The Castlebar Races
I love this tune: it should be played more at sessions. The only albums I have with it on are Dervish’s "Harmony Hill" (as a nameless "jig in G"), and an album by Terry Bingham (as "Tommy People’s"). I call it "The Castlebar Races", and it is listed on the JC index as such, but with only the B part transcribed. The version written here is the one played on the Dervish album.
Thanks for the name. I agree, it’s a lovely tune. I learnt it from an unknown accordion player I recorded off the radio about 7 years ago.
I learned this off of Dervish as well, though I thought they called it Apples in Winter. Of course it is completely unlike the other (more widely known) Apples in Winter.
I play it slightly differently than Dow’s setting, to wit:
|:G/G/GB d2 d|edB dBA|G/G/GB d2 g|edB AGE|
|G/G/GB d2 d|edB def|gfe dBA|Bee dBA:||
|:g/g/ga bge|f/f/fg afd|g/g/ga bge|edB GBd|
|g/g/ga bge|f/f/fg afd|gbg faf|efg edB:||
You can simplify those triplets in the B part by just playing the first notes as quarters: |g2 a bge|f2 g afd| etc.
Not Apples In Winter
"Apples In Winter" was the 3rd tune in that set on track 1, played in Bm. It’s usually in Em and that setting has been posted on this site. The whole set was called "Apples In Winter" after that last tune, but if you look in the inlay there’s information about the separate tunes in the set. The first tune in the set was this one in G, which is the "Castlebar Races" (sorry to be pedantic!).
No, Mark, I do appreciate your pedantry, 🙂 I learned the set without ever seeing the cd or its liner notes, so whoever played it for me gave me the name just based on the name for the whole set. I’m very glad to know it now as Castlebar Races. I had a hunch that Apples in Winter was a miscue, which is why I didn’t post it as an alternate name for the tune. Thanks for clearing this up for me.
…And since you haven’t got access to the liner notes: Dervish call the second tune in the set "Leitrim Town", originally posted on this site as "The Whinny Hills of Leitrim" - I know you play it because I see you’ve posted the version you play in the "comments" section!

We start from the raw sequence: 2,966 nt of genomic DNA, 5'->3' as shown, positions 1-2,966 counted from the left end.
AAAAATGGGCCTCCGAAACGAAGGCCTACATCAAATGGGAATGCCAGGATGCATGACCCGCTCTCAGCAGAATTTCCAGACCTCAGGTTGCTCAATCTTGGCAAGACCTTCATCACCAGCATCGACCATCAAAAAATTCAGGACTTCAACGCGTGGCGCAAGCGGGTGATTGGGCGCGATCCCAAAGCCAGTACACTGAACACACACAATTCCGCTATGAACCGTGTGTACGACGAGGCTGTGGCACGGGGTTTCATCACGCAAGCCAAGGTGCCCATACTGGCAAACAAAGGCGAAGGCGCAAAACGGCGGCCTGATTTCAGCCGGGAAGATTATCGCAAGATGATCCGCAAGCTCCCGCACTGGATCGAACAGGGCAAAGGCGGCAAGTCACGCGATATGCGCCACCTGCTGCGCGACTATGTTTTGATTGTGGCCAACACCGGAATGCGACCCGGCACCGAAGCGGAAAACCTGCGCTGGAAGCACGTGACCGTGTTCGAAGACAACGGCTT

Great info, thanks Dow!
After several attempts at getting the apostrophe in the wrong place, and pressing the "enter" key by accident, I’ve finally managed to include the correct alternative name…
Tommy Peoples’/Castelbar Races by Terry Bingham
T:Castlebar Races, The
S:Terry Bingham_Traditional Irish Music from Doolin Co. Clare
|:~G3 dGG|edB dBA|~G3 dGd|edB AGE|
~G3 dGG|edB def|gfe dBA|Bee dBA:|
|:gfg bge|f2g afd|gfg bge|edB GBd|
gfg bge|f2g aga|bag agf|egg edB:|
Compare this version with another one, which Harry Bradley recorded under the same name: https://thesession.org/tunes/1205
Hammy Hamilton recorded the one similiar to mine and Harry’s as Mist in the Meadow. I think two jigs are defferent enough while they share the similar second part.
F major setting
Posted as "James O’ Byrne’s" https://thesession.org/tunes/2845/comments#comment69130
“The Flying Dutchman”
& for another setting ~
Submitted on September 6th 2003 by timo.
A similar tune: https://thesession.org/tunes/2272
This tune and "The Flying Dutchman" in my sense resolve on the ‘B’, making both tunes B Phrygian…
Phrygian my arse — ‘c’ you need to start taking your pills again 🙂
T: Castlebar Races
is linked to "lost and found" while not more to the correct one
"Mist In The Meadow"….
|:f|gdB BAB|GBA GBd|gdB BAB|GBd e2f|
gdB BAB|GBA GBd|gfe fdB|ABd e2:|
|:f|gfg bge|fef afd|gfg bge|fed e2f|
gfg bge|fef afd|gfe fdB|ABd e2:|
Maybe it was the pills… 😉
No matter how much I want more phrygian, you can’t make a gill net hold water, unless of course it’s frozen… 😏
This jig is listed as The Galway Rambler on Mayo flute player Paul Smyth’s solo recording. I thought it’s just a simple mistake, but the two tunes in fact sound similar in the first part.
Paddy Keenan’s setting of this is one of the finest. Starts out a lot like Boys of the Town, so watch out.
As Lost and Found Jig it’s on the great Kitty Hayes Rememebered CD (2009) She played it in F along the C row on the C/G Anglo and very nice it is too, I’m working on that key , she fudged the Bflat , probably because she started on a two row which doesn’t have that note. Maybe pipers played the C pipes when it was introduced to concertina players in the early days . As my Grannie came from Castlebar that alternative title is a nice way to fix it in my head.
Lost And Found, not Castlebar Races
Sorry folks, I made a mistake with the name of this tune when I originally posted it a decade ago. The only place I could find a name for it was on JC’s, so I went with that title. Unfortunately, whoever did the transcription I was looking at had mixed it up with the real Castlebar Races as recorded in the 1920s by James Morrison https://thesession.org/tunes/1205. I changed the main title entry a couple of years ago when I realised my mistake. I’ve now gone a step further and deleted "Castlebar Races" from the alternative titles as I can’t find any recordings of it under that title and it’s just confusing since the B-parts of the 2 tunes are so similar.
This tune I posted seems to have been recorded most often by the name The Lost And Found Jig (some of these have been mentioned above, e.g. Kitty Hayes, Paddy Keenan both solo and with James Kelly). Apparently the tune’s name was applied when it resurfaced in a collection of recordings made by south County Sligo fiddler Michael Coleman (1895-1945), in New York, a year before his death. This may also account for the "Coleman’s Maid On The Green" title, which appears on Tribute to Andy McGann by Joe Burke, Brian Conway & Felix Dolan.
(Apologies to Frank_Flute)
Paddy Keenan Version
Closer to the way Paddy plays this tune.